ICT®: Last year, infection preventionists and other health care professionals were worried about emergency rooms being filled with people who had respiratory illness and they weren’t going to be able to tell whether they had the flu or COVID-19. That did not really materialize.
ICT®: Is that still a possible problem that you have to deal with this flu season? Do they have flu? Or do they have COVID?
Brammer: I think it will be an issue that people are going to have to deal with this fall. I mean, as mitigation measures loosen up, we’re starting to see some of the other respiratory viruses begin to circulate again at a little bit higher level. So far, not flu, but some of the others, but flu will follow. And as last year was, the diagnosis was a lot easier, because almost all the respiratory illness was due to one thing, and that probably isn’t going to be the case for much longer. We’ll have to see. But it does look like some of the other respiratory viruses are coming back. We expect flu will come back. It’s just a matter of how quickly. But, again, some of the things that happened in the last year will help us. There’s more testing available. There are some of these multiplex tests that will test for flu and SARS-CoV-2 and respiratory syncytial virus. The tools will be there.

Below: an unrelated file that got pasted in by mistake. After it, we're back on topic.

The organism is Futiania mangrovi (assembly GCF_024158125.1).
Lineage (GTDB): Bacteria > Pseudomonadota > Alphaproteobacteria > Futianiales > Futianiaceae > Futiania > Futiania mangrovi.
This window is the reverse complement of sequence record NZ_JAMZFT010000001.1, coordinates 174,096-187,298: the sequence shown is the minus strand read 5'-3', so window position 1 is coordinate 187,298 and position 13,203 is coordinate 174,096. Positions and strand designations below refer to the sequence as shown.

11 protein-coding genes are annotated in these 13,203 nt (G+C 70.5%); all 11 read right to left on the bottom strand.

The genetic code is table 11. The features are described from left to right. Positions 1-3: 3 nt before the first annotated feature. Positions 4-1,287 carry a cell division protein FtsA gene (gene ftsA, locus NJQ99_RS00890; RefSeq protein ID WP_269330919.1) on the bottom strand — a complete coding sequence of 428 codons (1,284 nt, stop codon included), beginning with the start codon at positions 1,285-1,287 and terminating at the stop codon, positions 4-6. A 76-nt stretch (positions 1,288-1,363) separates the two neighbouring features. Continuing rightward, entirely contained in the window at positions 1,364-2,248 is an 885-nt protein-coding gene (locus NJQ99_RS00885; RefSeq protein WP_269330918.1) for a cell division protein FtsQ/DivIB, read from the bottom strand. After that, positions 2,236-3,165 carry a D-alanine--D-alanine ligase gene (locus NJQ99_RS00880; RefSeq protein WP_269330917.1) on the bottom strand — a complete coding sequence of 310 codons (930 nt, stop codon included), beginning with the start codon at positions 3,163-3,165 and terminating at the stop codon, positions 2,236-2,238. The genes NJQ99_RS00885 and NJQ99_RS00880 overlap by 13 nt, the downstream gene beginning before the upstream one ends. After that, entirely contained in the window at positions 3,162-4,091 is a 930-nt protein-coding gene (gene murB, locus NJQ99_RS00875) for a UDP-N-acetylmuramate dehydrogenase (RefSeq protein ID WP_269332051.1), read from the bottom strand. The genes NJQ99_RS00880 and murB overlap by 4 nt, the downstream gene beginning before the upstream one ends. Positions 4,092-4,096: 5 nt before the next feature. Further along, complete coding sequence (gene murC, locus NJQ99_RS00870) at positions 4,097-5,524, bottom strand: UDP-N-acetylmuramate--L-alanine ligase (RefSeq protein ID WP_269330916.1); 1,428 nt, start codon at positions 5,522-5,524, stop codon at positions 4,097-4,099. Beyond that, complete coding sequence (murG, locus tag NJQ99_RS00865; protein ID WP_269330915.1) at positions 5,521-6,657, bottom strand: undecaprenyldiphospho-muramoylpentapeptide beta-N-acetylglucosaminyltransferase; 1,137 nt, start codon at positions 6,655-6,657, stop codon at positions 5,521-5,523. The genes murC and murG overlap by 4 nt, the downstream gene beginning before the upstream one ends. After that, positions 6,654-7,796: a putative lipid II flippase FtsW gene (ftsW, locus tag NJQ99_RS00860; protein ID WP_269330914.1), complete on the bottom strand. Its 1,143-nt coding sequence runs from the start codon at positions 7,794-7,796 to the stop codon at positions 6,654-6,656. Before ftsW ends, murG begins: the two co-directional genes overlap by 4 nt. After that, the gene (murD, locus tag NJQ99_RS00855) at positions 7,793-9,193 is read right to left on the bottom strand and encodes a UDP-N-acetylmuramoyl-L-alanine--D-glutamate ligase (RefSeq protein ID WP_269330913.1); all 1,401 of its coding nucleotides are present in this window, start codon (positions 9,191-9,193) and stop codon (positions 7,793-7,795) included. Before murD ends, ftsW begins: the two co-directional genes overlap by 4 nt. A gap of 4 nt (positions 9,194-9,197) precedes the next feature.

ICT®: I believe you just mentioned the multiplex test. That’s fairly new technology is it not or am I mistaken?
Brammer: There have always been these multiplex respiratory panel tests that had multiple respiratory viruses on them. They were less available in point-of-care sites. Doctors’ offices, emergency departments, perhaps. But now there are some that are point-of-care multiplex tests. Public health labs have a multiplex test that’s flu and SARS-CoV-2. So, there are more tools available to more people.
ICT®: Have things been invented because of COVID that you can now use during flu season?